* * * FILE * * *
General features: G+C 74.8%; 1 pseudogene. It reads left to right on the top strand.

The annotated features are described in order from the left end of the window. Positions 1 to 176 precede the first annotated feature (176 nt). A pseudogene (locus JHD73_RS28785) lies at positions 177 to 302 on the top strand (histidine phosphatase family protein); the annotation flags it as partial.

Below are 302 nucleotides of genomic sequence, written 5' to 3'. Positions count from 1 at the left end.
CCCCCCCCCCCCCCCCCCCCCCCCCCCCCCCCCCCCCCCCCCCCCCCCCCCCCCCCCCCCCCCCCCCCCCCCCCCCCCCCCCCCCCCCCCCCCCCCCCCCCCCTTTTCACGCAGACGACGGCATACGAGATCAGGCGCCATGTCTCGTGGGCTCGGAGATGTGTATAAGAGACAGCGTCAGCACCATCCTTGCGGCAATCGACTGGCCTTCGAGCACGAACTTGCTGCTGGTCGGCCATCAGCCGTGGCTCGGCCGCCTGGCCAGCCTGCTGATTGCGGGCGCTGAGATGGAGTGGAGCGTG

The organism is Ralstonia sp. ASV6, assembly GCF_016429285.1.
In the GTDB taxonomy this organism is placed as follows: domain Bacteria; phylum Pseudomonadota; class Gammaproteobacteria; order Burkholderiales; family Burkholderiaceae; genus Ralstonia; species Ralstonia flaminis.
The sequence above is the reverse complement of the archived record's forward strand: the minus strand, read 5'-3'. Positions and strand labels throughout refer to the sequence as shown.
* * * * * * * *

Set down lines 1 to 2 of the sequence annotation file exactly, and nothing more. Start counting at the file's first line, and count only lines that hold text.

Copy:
General features: G+C 74.8%; 1 pseudogene. It reads left to right on the top strand.

The annotated features are described in order from the left end of the window. Positions 1 to 176 precede the first annotated feature (176 nt). A pseudogene (locus JHD73_RS28785) lies at positions 177 to 302 on the top strand (histidine phosphatase family protein); the annotation flags it as partial.